Real Addiction Stories: Mark

Addiction storyMark had everything going for him—a growing career, a family, a house—all the things we often view as success. But he knew early on that he “didn’t drink like other people,” and his addiction ended up severely damaging his relationships and his health. Read how his experience evolved.


How did your addiction begin?

From the time I started drinking, I didn’t drink like other people. I never consumed anything like the people around me, but it didn’t start catching up until I was in my 30s. I was on pain medication from a back injury, and my drinking spiraled out of control. Everything came to a head over the last few years.

When did you recognize drinking was becoming a problem?

I didn’t become aware until age 33. My wife had commented, and my doctor brought it up. I saw a counselor who recommended AA. That started the journey. It took me a long time to get it. The consequences had not started yet. A lot of people hit jail, lose money—that kind of stuff. But from the outside, I was getting more successful, moving up in my career, had the wife, kids, house—everything looked great. I kept falling up instead of falling down.

How did your drinking habit impact your family?

It’s not official yet, but it’s causing a divorce. I had to leave the house. I wasn’t present with my kids. I was a lousy husband and dad. My family was going through stuff, and I wasn’t there to support them. My sister lost her husband, and I just wasn’t there. It ripped apart all the fabric of all my relationships.

What convinced you to enter treatment?

I had been battling the last couple years before I went to The Walker Center. I bounced in and out of AA. I knew I was an alcoholic. I knew when I drank I had problems. I desperately didn’t want to drink, but I couldn’t stop.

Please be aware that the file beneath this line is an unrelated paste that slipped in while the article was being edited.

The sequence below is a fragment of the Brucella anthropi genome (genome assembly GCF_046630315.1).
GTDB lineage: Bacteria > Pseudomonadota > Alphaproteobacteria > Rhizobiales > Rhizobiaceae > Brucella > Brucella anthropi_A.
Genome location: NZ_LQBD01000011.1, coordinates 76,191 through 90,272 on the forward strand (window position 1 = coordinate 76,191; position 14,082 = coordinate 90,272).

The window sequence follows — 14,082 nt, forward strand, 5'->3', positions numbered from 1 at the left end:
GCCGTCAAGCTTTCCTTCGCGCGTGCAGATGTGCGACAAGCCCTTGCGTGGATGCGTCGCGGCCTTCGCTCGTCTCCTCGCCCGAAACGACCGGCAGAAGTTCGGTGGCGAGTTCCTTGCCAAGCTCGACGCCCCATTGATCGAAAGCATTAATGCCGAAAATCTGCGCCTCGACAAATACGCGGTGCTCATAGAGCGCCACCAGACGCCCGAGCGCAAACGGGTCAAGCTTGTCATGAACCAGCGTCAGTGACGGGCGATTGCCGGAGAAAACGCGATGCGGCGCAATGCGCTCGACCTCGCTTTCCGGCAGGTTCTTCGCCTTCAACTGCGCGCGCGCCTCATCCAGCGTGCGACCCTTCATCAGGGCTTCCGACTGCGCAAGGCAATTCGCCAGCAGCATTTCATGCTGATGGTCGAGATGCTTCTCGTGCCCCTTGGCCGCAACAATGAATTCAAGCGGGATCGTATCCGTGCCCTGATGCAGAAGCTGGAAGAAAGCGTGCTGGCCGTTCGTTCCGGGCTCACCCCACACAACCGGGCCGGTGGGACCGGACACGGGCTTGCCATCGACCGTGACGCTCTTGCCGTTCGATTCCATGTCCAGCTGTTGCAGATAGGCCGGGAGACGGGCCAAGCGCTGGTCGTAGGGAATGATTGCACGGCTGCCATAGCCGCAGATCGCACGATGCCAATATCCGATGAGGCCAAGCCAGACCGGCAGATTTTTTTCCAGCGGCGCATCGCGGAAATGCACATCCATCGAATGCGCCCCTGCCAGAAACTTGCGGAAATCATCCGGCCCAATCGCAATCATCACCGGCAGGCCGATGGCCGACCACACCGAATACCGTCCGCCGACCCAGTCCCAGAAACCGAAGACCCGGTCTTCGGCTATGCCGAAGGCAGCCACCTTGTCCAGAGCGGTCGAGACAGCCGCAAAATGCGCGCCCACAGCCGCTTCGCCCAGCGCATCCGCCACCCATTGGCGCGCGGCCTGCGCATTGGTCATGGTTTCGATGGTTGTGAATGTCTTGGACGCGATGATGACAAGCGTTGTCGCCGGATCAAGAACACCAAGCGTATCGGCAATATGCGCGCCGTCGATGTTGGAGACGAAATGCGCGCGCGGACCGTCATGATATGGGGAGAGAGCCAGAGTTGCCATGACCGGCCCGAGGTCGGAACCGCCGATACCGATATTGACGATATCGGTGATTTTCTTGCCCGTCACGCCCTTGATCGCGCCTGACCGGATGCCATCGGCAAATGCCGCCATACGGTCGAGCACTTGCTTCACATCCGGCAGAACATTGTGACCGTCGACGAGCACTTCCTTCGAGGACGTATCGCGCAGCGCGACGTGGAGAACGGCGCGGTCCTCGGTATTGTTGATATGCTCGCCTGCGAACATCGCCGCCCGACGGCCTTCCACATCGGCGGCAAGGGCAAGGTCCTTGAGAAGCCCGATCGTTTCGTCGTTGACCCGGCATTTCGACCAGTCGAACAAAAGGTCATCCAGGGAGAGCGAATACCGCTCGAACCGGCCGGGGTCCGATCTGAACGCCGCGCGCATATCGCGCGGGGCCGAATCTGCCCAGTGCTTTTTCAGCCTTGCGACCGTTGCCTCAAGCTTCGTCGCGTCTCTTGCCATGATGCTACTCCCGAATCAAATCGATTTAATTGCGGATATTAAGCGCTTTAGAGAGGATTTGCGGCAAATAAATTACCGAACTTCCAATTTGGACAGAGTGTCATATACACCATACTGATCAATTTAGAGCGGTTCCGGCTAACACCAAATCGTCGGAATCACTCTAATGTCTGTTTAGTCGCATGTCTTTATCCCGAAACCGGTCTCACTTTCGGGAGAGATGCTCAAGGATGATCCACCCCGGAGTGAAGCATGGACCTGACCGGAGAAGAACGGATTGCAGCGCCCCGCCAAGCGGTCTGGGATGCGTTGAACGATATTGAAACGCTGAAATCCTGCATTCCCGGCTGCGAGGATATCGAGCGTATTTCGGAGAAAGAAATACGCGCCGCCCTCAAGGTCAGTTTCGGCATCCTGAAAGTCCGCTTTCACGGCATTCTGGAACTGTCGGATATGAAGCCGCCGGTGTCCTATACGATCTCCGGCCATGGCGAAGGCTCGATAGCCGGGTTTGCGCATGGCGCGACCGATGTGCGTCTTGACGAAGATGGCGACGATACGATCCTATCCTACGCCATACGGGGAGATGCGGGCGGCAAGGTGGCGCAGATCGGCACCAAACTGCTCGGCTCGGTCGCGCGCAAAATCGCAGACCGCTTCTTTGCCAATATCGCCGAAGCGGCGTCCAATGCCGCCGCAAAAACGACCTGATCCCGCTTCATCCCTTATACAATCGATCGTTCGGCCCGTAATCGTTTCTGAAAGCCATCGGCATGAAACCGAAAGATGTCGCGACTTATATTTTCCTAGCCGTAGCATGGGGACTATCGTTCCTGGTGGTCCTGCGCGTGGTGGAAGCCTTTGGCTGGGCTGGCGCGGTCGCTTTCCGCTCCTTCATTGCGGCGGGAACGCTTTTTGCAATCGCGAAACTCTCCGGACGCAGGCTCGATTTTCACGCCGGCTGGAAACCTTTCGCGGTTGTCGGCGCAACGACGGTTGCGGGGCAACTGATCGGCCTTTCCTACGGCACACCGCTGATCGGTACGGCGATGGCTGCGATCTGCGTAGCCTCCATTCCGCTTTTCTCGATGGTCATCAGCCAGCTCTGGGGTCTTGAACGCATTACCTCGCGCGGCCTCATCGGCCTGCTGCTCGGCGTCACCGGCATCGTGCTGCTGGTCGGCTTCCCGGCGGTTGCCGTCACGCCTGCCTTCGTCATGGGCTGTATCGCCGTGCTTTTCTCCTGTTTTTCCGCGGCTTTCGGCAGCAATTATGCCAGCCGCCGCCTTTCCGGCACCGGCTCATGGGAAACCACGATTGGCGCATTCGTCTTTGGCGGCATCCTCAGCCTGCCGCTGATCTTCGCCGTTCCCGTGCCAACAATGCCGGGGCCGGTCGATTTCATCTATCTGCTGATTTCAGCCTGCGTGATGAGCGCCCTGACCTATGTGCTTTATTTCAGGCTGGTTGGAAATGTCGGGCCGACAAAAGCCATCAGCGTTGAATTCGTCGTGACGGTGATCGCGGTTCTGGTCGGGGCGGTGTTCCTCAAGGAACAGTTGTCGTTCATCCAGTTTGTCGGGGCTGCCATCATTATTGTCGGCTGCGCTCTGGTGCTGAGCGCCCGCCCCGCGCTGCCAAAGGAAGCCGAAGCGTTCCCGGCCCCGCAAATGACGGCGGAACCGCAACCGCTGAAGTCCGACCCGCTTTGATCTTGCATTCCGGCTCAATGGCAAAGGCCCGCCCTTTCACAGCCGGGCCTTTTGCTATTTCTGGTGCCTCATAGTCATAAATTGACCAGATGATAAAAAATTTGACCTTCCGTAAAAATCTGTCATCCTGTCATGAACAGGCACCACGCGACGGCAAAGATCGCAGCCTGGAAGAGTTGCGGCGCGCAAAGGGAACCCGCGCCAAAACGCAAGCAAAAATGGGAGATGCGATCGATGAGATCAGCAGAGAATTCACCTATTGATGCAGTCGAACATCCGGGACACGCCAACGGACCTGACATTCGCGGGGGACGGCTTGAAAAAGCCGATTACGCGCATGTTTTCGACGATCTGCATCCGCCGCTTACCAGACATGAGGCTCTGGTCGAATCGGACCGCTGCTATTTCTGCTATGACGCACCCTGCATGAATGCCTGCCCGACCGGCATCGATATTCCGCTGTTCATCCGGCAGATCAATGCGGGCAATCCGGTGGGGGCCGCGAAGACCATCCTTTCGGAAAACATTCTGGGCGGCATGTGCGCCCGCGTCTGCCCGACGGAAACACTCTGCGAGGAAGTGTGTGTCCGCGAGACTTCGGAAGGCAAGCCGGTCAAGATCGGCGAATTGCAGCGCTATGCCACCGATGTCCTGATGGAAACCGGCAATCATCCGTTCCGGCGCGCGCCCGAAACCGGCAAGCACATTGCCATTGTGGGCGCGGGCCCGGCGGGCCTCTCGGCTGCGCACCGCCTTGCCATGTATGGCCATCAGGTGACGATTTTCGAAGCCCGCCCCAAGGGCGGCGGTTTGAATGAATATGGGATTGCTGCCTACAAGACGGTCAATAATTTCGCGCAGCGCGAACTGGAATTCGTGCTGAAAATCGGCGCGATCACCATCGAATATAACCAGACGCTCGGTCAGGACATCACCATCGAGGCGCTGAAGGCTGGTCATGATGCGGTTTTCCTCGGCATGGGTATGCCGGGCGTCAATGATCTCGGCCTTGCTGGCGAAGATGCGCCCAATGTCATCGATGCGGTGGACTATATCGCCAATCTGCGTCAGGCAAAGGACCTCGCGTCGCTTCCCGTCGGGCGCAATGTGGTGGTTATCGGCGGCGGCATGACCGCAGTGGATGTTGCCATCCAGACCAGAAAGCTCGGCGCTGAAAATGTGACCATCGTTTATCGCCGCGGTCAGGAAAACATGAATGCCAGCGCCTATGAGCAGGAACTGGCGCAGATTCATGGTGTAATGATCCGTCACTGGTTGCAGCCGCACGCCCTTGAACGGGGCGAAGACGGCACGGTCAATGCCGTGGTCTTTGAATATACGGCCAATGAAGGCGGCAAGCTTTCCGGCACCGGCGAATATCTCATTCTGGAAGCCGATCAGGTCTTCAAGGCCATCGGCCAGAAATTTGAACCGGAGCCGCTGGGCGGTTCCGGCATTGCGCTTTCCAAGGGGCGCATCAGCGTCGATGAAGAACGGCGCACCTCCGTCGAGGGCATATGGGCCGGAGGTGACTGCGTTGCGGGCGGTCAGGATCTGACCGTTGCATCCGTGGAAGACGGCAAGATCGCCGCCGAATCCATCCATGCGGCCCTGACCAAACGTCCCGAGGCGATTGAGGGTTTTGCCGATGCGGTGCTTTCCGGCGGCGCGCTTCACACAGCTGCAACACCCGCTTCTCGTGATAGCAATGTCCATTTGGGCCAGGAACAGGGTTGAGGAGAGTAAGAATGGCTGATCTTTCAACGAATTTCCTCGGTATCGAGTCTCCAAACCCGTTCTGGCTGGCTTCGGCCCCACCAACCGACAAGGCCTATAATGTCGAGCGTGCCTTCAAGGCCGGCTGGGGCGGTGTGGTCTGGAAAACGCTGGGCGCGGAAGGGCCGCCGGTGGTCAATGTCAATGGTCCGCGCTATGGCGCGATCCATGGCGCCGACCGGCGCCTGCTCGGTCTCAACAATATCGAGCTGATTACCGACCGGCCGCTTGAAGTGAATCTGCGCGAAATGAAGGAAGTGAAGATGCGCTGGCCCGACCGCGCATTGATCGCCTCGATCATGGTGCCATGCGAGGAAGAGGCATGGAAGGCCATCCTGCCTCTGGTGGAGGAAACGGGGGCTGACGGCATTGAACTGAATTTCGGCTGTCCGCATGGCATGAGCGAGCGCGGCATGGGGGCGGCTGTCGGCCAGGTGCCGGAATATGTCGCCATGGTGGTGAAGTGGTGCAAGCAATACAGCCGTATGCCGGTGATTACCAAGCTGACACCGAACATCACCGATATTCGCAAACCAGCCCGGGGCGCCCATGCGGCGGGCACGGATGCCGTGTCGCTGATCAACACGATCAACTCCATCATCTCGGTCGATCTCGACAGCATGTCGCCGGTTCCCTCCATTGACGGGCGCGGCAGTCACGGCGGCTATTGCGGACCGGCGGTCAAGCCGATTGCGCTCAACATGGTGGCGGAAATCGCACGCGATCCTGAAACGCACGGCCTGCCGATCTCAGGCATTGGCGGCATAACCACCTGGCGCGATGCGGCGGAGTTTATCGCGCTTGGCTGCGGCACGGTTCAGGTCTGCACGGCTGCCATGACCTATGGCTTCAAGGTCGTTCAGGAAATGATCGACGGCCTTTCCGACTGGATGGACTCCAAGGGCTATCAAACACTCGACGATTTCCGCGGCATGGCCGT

I got on a medication that doctors prescribe that makes you sick if you drink when you take it. I couldn’t live with myself. I knew it was wrecking my life. But knowing all that, I couldn’t stop after the first drink. My life fell apart one horrible evening with my wife and kids that got me kicked out of the house. I thought, “I can’t do this by myself.” That’s when I went to The Walker Center.

How would you describe your experience at The Walker Center?

I was a self-admission. No one forced me in there. Nobody was making me go. I had given up.

When I got there…I don’t think anyone wants to be there. You don’t show up at a treatment center on a winning streak. I’m a 40-something professional, and I was surrounded by people I never would’ve interacted with in my day-to-day life. But those people and the counselors—so many other people are suffering in so many ways. It allowed me to see similarities rather than differences. You’re not alone.

It was a magical experience. I could see things about myself that I didn’t have the guts to look at—character, how the disease works, the education on it. You learn how the disease of addiction works, and they give you a tool box. It wasn’t just a healing experience. I had a pretty profound spiritual experience. I found a group of people in my counselors there, and things were said and done at the right times. That time there saved my life.

What advice or tools have helped you in recovery?

One common denominator—whether it’s Alcoholics Anonymous or Narcotics Anonymous—get into a program of recovery. When you walk back out, you’ve got to have the program and keep looking at yourself. I’m a firm believer in what AA and NA have to offer people. The people who work the program after they get out succeed. The people who don’t inevitably fall. I see it over and over again.

Things get better, but not everything comes back. I see this in a lot of people—recovery was contingent on a spouse or lost jobs. If you expect everything is going to come back, then you won’t stay sober. Good and bad things are still going to happen to you, but you get to be awake through it.

What would you tell people in your shoes?

Before a place like The Walker Center, I didn’t always see people like me—people who still have the family, the jobs, where things are okay. I just picked out the differences and thought, “I’m not like that.” If you haven’t lost it all yet, they’re all “not yets,” but they will happen.

Everything they told me—it happened. The sooner you can go in and get help, the better. Had I been able to go two years earlier, I would’ve come out two more years sober. There’s no stigma. The bad things will happen, but you get yourself back and you get to be alive again. I wish I could’ve gone sooner.